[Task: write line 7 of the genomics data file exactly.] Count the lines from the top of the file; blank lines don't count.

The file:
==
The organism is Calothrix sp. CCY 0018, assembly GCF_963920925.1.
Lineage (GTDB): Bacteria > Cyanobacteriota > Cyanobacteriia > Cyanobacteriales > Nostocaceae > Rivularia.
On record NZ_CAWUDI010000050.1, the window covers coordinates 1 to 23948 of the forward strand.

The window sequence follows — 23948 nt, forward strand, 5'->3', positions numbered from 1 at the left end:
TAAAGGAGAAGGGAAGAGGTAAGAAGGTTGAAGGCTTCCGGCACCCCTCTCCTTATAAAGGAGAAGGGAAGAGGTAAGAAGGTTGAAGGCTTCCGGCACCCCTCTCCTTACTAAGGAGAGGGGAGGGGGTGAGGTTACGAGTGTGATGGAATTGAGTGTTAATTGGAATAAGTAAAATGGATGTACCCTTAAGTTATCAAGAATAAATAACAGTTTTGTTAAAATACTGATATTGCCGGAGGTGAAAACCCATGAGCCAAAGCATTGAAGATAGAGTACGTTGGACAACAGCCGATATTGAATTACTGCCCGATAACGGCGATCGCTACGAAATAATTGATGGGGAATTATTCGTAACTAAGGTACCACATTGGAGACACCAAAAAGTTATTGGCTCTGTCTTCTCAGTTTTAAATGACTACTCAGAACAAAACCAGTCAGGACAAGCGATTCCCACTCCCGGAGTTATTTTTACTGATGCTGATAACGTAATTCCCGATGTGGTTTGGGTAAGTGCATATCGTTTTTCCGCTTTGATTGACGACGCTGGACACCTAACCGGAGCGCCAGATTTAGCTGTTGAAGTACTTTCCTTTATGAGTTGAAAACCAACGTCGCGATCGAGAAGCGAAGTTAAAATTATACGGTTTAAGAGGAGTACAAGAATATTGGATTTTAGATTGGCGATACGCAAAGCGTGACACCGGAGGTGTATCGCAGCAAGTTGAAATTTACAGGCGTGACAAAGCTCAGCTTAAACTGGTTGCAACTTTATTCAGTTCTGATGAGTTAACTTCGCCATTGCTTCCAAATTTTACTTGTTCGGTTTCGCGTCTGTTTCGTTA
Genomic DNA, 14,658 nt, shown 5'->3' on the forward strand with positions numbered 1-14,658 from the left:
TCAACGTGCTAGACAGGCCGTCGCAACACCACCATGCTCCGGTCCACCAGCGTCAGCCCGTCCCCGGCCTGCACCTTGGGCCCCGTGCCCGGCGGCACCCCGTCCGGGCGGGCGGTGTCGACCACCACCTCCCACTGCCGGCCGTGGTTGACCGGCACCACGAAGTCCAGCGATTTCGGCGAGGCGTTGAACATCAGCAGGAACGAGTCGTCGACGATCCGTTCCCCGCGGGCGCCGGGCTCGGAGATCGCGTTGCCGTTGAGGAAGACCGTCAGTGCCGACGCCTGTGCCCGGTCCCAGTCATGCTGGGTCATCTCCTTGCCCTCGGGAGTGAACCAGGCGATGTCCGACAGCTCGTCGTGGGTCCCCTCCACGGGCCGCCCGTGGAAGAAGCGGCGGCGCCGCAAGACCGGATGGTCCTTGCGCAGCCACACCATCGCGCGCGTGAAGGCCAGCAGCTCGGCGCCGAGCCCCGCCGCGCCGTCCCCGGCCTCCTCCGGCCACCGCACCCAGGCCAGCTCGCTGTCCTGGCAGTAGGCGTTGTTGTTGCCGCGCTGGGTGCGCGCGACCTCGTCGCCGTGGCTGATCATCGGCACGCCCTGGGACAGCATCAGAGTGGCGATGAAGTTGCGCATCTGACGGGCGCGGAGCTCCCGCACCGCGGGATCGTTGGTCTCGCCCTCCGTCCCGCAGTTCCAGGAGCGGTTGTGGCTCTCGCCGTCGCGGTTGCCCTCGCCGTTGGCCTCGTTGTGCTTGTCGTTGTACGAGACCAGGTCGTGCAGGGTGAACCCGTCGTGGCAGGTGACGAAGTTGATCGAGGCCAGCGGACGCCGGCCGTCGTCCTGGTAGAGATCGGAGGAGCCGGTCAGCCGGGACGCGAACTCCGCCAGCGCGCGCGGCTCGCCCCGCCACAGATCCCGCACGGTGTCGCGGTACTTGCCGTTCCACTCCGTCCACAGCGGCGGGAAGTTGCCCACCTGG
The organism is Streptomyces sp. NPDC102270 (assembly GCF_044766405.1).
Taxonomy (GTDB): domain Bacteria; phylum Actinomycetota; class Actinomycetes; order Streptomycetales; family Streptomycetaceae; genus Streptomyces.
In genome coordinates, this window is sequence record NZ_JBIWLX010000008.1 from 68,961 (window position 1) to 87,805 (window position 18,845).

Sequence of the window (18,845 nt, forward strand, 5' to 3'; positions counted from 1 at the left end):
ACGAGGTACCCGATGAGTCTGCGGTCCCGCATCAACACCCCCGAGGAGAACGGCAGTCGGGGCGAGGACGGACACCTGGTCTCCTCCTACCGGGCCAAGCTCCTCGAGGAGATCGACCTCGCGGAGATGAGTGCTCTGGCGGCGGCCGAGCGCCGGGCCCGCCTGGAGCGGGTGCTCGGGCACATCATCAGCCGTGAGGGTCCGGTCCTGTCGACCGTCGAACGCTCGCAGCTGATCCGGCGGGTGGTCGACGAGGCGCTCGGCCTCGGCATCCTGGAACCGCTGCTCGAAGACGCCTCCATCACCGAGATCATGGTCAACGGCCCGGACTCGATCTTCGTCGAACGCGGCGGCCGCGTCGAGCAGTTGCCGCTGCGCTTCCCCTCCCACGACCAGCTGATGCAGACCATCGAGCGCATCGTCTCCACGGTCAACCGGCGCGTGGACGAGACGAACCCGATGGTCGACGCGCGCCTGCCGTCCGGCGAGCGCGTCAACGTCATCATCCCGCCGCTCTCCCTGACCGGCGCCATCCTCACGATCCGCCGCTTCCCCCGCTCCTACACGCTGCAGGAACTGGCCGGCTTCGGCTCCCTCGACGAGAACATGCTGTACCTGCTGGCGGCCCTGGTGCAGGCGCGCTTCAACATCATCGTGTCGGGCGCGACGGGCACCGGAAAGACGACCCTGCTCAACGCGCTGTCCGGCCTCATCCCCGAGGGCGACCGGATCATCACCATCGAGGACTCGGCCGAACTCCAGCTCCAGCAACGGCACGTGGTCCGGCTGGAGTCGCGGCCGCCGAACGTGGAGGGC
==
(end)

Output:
TCAACGTGCTAGACAGGCCGTCGCAACACCACCATGCTCCGGTCCACCAGCGTCAGCCCGTCCCCGGCCTGCACCTTGGGCCCCGTGCCCGGCGGCACCCCGTCCGGGCGGGCGGTGTCGACCACCACCTCCCACTGCCGGCCGTGGTTGACCGGCACCACGAAGTCCAGCGATTTCGGCGAGGCGTTGAACATCAGCAGGAACGAGTCGTCGACGATCCGTTCCCCGCGGGCGCCGGGCTCGGAGATCGCGTTGCCGTTGAGGAAGACCGTCAGTGCCGACGCCTGTGCCCGGTCCCAGTCATGCTGGGTCATCTCCTTGCCCTCGGGAGTGAACCAGGCGATGTCCGACAGCTCGTCGTGGGTCCCCTCCACGGGCCGCCCGTGGAAGAAGCGGCGGCGCCGCAAGACCGGATGGTCCTTGCGCAGCCACACCATCGCGCGCGTGAAGGCCAGCAGCTCGGCGCCGAGCCCCGCCGCGCCGTCCCCGGCCTCCTCCGGCCACCGCACCCAGGCCAGCTCGCTGTCCTGGCAGTAGGCGTTGTTGTTGCCGCGCTGGGTGCGCGCGACCTCGTCGCCGTGGCTGATCATCGGCACGCCCTGGGACAGCATCAGAGTGGCGATGAAGTTGCGCATCTGACGGGCGCGGAGCTCCCGCACCGCGGGATCGTTGGTCTCGCCCTCCGTCCCGCAGTTCCAGGAGCGGTTGTGGCTCTCGCCGTCGCGGTTGCCCTCGCCGTTGGCCTCGTTGTGCTTGTCGTTGTACGAGACCAGGTCGTGCAGGGTGAACCCGTCGTGGCAGGTGACGAAGTTGATCGAGGCCAGCGGACGCCGGCCGTCGTCCTGGTAGAGATCGGAGGAGCCGGTCAGCCGGGACGCGAACTCCGCCAGCGCGCGCGGCTCGCCCCGCCACAGATCCCGCACGGTGTCGCGGTACTTGCCGTTCCACTCCGTCCACAGCGGCGGGAAGTTGCCCACCTGG